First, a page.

So exclusive, so expensive, so over...

It was the world's rudest, most pretentious boutique, famous for turning away celebs such as Naomi and Madonna. But now this Voyage has come to an end.
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Hubris haunts the fashion industry. Halston – king of the hedonistic 1970s fashion crowd that held court at New York's Studio 54 nightclub – once claimed that "You're only as good as the people you dress". H, who'd dressed Jackie, Liza and Bianca in his time, ended his career dressing no one.

Yesterday, hubris claimed another victim: the notorious Fulham Road boutique Voyage, famed more for its draconian door policy than the ribbon-trimmed bohemian cardigans, lace-trimmed slip dresses and exotic Chinese silk boudoir coats they peddled for between £1,000 and £90,000 a pop. Now in liquidation, with debts rumoured to exceed £3m, Voyage's fall has left the fashion world feeling fear and schadenfreude in equal measure.

Certainly, Voyage's owners, the Mazzilli family – Ma and Pa Tiziano and Louise and their spawn, Rocky and Tatum – did themselves few favours in the PR department, having, famously, turned away Madonna, Julia Roberts and Naomi Campbell with their Privilege Card-only entrance policy. Neither did they endear themselves to the fashion industry.

Dubbed fashion's Addams Family, the Mazzillis were not what you'd call camera shy. Shamen-like Tiziano, Louise with her Medusa-mane of dreadlocked hair, and their bandana'd brood starred in their own advertising campaigns, splashed across four-to-six pages of Vanity Fair and Vogue. They looked like superannuated characters from some strange porno cartoon. This, after Rocky claimed, "We don't spend millions advertising in Vogue. In fashion, the more you ass kiss, the better you succeed. We don't do that." Maybe they should have kissed ass, rather than having Louise show hers to the readers of Vogue.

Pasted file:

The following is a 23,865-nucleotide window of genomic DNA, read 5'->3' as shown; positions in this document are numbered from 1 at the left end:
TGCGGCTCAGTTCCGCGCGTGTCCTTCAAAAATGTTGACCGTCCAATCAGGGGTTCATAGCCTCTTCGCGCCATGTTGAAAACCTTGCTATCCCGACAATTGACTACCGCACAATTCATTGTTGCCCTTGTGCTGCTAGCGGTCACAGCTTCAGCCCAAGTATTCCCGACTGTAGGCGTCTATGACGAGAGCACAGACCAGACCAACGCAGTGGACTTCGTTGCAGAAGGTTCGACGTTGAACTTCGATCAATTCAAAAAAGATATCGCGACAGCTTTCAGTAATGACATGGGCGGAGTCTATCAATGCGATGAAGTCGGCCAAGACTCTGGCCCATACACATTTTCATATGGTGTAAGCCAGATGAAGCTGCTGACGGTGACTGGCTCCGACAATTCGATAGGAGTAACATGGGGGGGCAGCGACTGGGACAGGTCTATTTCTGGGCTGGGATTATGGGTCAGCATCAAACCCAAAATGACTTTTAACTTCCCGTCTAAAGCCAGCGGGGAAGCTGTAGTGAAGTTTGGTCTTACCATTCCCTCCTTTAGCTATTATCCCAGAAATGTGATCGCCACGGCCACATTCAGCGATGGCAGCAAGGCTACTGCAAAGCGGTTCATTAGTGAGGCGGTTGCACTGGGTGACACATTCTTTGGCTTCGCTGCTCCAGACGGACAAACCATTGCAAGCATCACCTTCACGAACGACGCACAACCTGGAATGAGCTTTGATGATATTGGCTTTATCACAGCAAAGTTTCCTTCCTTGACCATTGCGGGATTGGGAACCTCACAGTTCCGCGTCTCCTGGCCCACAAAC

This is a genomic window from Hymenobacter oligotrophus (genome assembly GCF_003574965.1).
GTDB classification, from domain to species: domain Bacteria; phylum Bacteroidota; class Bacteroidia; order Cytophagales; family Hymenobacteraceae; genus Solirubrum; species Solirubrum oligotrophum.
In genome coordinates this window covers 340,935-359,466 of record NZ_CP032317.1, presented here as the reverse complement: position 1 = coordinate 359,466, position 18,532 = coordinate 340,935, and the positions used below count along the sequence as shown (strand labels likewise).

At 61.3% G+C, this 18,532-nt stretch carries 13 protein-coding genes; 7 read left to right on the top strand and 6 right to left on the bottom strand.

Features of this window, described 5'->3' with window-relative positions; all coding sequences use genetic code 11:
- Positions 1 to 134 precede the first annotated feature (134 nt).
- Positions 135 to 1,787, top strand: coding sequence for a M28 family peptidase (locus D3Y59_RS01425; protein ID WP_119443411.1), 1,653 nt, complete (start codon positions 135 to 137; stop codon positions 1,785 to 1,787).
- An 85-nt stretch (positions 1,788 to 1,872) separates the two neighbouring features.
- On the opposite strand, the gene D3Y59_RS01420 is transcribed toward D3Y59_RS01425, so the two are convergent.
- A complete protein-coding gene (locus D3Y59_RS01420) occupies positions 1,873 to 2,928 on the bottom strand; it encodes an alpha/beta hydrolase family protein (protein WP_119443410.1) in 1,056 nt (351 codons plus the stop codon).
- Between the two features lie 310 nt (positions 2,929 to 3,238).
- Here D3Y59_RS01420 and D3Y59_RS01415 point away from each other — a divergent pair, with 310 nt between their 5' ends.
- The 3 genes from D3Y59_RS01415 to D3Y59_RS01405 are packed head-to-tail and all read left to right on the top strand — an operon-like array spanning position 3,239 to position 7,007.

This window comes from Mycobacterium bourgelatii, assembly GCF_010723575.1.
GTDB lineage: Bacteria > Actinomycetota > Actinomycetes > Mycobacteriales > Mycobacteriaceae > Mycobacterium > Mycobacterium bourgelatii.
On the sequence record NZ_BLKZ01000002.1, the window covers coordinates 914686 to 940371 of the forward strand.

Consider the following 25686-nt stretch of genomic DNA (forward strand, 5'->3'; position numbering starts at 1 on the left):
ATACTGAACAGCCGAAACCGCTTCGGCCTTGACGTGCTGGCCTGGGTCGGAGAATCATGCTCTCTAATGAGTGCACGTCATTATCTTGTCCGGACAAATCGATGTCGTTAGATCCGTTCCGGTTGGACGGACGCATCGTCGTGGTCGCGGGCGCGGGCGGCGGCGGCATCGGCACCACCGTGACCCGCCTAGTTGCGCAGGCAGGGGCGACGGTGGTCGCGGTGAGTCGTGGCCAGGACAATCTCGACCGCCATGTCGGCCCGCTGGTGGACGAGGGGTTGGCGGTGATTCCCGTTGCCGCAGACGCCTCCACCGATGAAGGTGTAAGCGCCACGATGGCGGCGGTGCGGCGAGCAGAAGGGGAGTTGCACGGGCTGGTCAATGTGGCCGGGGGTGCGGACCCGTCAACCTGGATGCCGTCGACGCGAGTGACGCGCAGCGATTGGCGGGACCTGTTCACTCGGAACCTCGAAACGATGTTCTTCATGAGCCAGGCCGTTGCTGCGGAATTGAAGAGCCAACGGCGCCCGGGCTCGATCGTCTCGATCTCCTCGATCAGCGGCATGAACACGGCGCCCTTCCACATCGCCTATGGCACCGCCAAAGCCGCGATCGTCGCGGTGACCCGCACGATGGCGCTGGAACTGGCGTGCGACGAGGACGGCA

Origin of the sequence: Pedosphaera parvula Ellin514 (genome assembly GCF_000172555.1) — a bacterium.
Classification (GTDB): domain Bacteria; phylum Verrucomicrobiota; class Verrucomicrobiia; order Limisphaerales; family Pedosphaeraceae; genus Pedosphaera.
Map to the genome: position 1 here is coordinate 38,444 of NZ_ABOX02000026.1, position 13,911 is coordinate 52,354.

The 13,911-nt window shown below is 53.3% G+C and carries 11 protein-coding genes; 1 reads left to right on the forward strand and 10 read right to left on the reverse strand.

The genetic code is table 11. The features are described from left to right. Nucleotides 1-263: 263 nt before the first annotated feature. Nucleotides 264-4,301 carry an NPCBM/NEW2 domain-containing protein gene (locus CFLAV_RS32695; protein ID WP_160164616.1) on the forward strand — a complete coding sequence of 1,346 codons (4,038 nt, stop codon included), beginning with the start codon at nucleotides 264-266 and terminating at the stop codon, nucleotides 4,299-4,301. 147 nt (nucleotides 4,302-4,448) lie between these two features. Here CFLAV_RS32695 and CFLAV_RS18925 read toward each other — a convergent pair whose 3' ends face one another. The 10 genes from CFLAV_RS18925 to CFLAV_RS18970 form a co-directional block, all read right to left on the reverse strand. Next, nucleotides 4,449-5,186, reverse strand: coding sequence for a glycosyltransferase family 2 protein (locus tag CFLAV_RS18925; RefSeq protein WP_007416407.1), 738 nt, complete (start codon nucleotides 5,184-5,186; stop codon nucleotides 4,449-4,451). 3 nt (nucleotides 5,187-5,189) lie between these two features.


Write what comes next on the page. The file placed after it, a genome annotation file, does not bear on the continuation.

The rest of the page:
A disrespect for the "Do you know who I am?" brigade may be healthy. But when a door policy like Voyage's makes members of the public – even those members of the public willing to part with £1,000 for a ribbon-trim vest – feel humiliated, a spunky attitude looks increasingly shallow.

"I always tell my staff that I don't pay their wages. The customer does", says Joan Burstein, founder/owner of London's most prestigious designer boutique, Browns. "If you set out to repel your customer, you're not going to be a success. Granted, they were clever in the beginning. Voyage was the first shop to capitalise on the vintage look. But that look has since been copied tremendously and they didn't change their image. And barring your door to customers – any customer – is a diabolical way of handling your business."

In one now-famous incident last year, when Naomi Campbell was ejected from the store by Tatum Mazzilli for being rude, her brother Rocky snapped, "She's a model. It's not like she's a superstar or anything". Ordinarily, the fashion press would applaud to see the sweet, demure and humble Ms Campbell humiliated. But when the offending party happens to be the most arrogant, pretentious boutique on the planet, different rules apply – and it was Voyage, not Naomi, who got the bad press.

To say Voyage had a high opinion of itself is like saying Eva Peron was marginally ambitious. The ritual humiliation of being turned away from the door of 115 Fulham Road was the West London dinner party conversation of the late Nineties. Some of these stories, perhaps not surprisingly, turned out not to be true – including the tale about how International Herald Tribune fashion editor Suzy Menkes was turned away from Voyage, before being pursued down the street by an apologetic Mazzilli, begging her to return.

When I spoke to Ms Menkes yesterday, she recalled a visit she made to the store in 1996, when supermodels Helena Christensen, Kate Moss, Stella Tennant and celebrities such as Jemima Khan, Nicole Kidman and Jade Jagger were among the customers. "Voyage belonged to a moment in fashion time," she said. "You can say that they single-handedly relaunched the haute-bohemian chic look in the Nineties. I remember seeing Kate Moss in Voyage trying on the lace and ribbon trim pieces. There was something wonderful about the quirkiness and eccentricity of Voyage then. It was an antidote to all that minimalism we'd seen in the Nineties. But fashion moments pass and one has to keep up.

"I think after the initial excitement, Voyage cultivated their exclusivity. Once they'd adopted that policy of not welcoming people into their store, the fashion moment passed. It happens to these people when their moment has passed. Before you know it, you're begging people to come in."